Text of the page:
Doxorubicin (liposomal) is a special formulation of Doxorubicin in which it is enclosed in a fatty coating. This helps to deliver more medicine to cancer tissue rather than to healthy tissue.
This medicine is used on its own or together with other medicines to treat certain cancers of the blood, breasts, and ovaries.
Doxorubicin (liposomal) may also be used to treat Kaposi’s sarcoma (a type of cancer that forms in the lining of the lymph and blood vessels) in individuals with acquired immunodeficiency syndrome (AIDS).
Doxorubicin (liposomal) injection is to be given intravenously (into the vein) as an infusion (drip). It is delivered directly into the bloodstream via the blood vessel.
Your doctor or nurse will administer this medicine for you.
Before the drip is started, you may be given other medicines to prevent or lessen the side effects of Doxorubicin (liposomal).
The dose and schedule of administration of this medicine will be decided by your doctor. Your doctor will advise you on the course of treatment depending on your condition and response to the medication.
Ensure that you keep all appointments with your doctor so that you do not miss any doses. Your doctor also needs to regularly monitor your response to Doxorubicin (liposomal).
If you miss an appointment or miss an injection, alert your doctor or nurse. A replacement appointment or injection should be given as soon as possible.
Doxorubicin (liposomal) is not intended for the treatment of Kaposi’s sarcoma in individuals with AIDS that may be treated with local therapy or certain systemic therapy.
Do not breastfeed while you are being treated with this medicine.
Inform your doctor if you have the following conditions:
- with or a history of heart disease
- previous or currently receiving radiation therapy in the chest area
- have received other similar medicines for cancer
- liver disease
Let your doctor know if you are pregnant.
It is important that you do not get pregnant while being treated with Doxorubicin (liposomal). Both men and women must use proven birth control methods during therapy and for 6 months after stopping the treatment. You may wish to discuss birth control methods with your doctor or pharmacist.
Doxorubicin (liposomal) is not recommended for the treatment of Kaposi’s sarcoma in individuals with AIDS who had undergone surgery to remove the spleen.
Why is it important to keep my appointments with the doctor?
Keep your appointments with your doctor. Your doctor needs to monitor your condition and check your response to the medication regularly.
- Pregnancy tests must be done before initiation of treatment to know if this medicine is suited for you to use.
- Routine tests (e.g. complete blood count, heart and liver function, electrolytes) may be done while you are being treated with this medicine.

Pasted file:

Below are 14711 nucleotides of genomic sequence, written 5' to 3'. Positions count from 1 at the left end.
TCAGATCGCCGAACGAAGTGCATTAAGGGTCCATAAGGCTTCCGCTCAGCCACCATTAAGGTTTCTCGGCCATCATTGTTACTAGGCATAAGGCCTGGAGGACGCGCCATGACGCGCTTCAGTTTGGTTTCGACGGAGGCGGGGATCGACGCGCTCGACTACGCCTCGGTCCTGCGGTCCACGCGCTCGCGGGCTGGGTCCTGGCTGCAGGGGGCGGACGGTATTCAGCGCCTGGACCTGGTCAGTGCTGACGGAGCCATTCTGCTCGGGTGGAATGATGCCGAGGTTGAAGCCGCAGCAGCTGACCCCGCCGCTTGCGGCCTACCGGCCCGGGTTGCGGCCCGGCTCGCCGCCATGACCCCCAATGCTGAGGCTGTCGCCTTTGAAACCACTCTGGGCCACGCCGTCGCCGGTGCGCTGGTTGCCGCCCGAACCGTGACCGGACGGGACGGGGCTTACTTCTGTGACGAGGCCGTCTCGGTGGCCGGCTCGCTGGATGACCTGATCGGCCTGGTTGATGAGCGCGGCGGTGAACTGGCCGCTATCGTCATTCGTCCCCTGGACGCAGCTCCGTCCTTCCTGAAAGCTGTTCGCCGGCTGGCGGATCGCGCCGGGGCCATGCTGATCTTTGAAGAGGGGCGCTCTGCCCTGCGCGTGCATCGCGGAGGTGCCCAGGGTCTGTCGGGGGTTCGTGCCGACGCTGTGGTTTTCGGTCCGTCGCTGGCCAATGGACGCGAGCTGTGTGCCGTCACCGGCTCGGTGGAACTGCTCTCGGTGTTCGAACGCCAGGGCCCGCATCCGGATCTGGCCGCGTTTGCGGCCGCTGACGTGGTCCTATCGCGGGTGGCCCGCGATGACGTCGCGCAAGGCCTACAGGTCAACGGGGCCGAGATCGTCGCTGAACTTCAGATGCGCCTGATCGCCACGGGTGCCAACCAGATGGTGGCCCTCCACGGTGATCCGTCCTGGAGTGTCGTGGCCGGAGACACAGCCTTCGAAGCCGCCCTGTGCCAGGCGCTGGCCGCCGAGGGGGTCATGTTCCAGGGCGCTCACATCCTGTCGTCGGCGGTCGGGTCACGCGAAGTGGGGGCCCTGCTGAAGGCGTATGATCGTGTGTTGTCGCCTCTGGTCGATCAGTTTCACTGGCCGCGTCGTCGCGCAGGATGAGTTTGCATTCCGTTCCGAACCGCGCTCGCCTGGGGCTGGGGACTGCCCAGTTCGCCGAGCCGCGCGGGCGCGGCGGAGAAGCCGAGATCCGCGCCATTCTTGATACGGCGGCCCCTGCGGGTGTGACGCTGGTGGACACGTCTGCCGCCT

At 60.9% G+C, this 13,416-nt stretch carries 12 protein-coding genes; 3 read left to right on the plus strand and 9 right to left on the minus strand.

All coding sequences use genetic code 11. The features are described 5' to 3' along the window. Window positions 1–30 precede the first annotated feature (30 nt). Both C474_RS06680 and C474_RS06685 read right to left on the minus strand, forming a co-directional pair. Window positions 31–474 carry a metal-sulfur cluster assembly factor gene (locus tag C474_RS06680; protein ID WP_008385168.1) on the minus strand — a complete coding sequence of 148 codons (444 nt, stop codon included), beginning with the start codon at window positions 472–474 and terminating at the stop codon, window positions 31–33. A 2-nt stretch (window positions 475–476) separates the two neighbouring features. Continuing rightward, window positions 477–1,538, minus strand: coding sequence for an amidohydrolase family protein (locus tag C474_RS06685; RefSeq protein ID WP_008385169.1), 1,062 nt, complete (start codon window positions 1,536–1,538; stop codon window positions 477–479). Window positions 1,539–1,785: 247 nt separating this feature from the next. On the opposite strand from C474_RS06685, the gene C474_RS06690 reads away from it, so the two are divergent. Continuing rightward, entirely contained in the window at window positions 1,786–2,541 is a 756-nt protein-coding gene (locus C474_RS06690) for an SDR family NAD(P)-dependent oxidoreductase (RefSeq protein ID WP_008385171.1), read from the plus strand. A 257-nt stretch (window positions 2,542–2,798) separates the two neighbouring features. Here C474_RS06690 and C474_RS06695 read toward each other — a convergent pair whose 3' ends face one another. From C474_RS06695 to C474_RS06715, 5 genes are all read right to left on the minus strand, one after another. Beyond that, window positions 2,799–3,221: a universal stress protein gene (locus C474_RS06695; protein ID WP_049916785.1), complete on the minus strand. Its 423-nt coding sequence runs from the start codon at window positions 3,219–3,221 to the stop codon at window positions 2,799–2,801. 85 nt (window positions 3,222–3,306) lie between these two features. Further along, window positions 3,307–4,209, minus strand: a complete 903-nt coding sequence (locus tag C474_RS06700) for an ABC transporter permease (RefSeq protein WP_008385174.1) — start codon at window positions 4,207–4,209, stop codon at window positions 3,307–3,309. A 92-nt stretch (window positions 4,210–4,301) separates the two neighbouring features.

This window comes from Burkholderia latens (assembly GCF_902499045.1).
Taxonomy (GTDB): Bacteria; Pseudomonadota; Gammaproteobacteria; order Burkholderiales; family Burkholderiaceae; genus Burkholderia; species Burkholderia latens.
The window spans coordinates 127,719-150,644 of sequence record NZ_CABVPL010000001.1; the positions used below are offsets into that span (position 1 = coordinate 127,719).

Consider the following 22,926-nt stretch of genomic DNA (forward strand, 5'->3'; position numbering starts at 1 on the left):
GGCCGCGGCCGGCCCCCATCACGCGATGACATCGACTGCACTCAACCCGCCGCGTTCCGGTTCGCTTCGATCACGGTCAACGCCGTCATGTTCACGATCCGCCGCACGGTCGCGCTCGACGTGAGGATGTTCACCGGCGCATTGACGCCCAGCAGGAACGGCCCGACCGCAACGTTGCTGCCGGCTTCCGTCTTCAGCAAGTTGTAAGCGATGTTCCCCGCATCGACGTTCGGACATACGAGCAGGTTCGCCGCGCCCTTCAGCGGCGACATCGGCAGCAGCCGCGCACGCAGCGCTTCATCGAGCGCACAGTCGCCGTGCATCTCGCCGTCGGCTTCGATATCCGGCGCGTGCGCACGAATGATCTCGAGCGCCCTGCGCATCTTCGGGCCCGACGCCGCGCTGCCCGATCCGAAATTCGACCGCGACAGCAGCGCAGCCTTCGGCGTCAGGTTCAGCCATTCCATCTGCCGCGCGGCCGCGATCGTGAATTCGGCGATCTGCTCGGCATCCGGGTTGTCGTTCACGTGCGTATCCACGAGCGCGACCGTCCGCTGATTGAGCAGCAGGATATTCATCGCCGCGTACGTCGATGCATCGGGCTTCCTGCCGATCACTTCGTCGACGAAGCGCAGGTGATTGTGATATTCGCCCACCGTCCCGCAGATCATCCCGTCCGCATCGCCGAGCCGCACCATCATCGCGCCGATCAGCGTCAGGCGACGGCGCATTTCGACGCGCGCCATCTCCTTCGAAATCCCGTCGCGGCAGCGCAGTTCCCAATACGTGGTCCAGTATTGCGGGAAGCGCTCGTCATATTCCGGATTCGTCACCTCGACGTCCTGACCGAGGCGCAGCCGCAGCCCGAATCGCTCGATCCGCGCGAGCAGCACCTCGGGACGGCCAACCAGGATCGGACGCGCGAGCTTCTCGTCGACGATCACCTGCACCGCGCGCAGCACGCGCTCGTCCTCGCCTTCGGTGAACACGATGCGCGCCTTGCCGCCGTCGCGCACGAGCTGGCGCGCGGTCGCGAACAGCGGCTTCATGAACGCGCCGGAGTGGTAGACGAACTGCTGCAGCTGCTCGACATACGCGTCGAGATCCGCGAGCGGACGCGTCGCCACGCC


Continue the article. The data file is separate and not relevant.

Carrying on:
- Regular monitoring of the infusion site for infusion-related reactions, and signs and symptoms of other serious side effects may also be needed.
Your doctor will advise you about how often you will need to have these tests.
Doxorubicin may cause any of the following side effects: headache, dizziness, nose bleed, nausea, vomiting, mouth pain or sores, diarrhoea, stomach pain, loss of appetite, weakness, difficulty sleeping, hair loss, and discolouration of skin and nails.
This medicine may cause irregular or absence of menstrual periods and infertility in women. It may also reduce the sperm count in men. Discuss with your doctor if you are concerned about these side effects.
Your urine or other body fluids may look slightly red in colour. This is normal while you are being treated with this medicine.
Some side effects may need immediate medical help. Alert your doctor quickly if you experience any of the following:
- chest pain, new or worsening cough, swelling in the ankles or feet, irregular or abnormal heartbeat
- burning, redness, swelling, small blisters or sores on the palms of the hand or soles of the feet
- chills, chest tightness, back pain, sweating, redness of the skin, swelling of the face, lips, mouth, tongue or throat
Doxorubicin (liposomal) will cause the level of your red blood cells, white blood cells and platelets to drop.
Red blood cells carry oxygen around your body. A fall in the level of red blood cells may make you feel tired and worn out.
White blood cells help your body to fight infections. A fall in the level of your white blood cells may put you at higher risk for infections, such as coughs, colds and flu, which may lead to more serious infections. Avoid crowded places and people who are sick. Alert your doctor if you have a fever, or a cough or flu that does not go away.
Platelets help your blood to clot when there is a cut in the skin. A fall in the level of your platelets may put you at risk of bleeding more than usual. Do not take part in activities where you may fall or get injured, such as contact sports. Alert your doctor if you get any unusual bruising (large bruises or several bruises, especially if the bruises appeared on their own) or bleeding that takes a long time to stop (for example, too much bleeding when you floss or brush your teeth).
Inform your doctor if any of these side effects do not go away or are severe, or if you experience other side effects.
Inform your doctor or pharmacist if you are using other medicines for cancer e.g. cyclophosphamide and mercaptopurine.
Always notify your doctor and pharmacist if you are taking any other medicines, including herbal tonics such as traditional Chinese medicines, supplements and medicines that you buy without a prescription.
Store in the refrigerator, between 2-8°C. Do not allow to freeze. If frozen, Doxorubicin (liposomal) will become ineffective and should not be used.
Keep away from the reach of children.
Medicines must not be used past the expiry date.
As this is a cancer medicine, always return any unused or expired medicine to the clinic, hospital, or pharmacy for disposal. Do not throw it away in the household waste.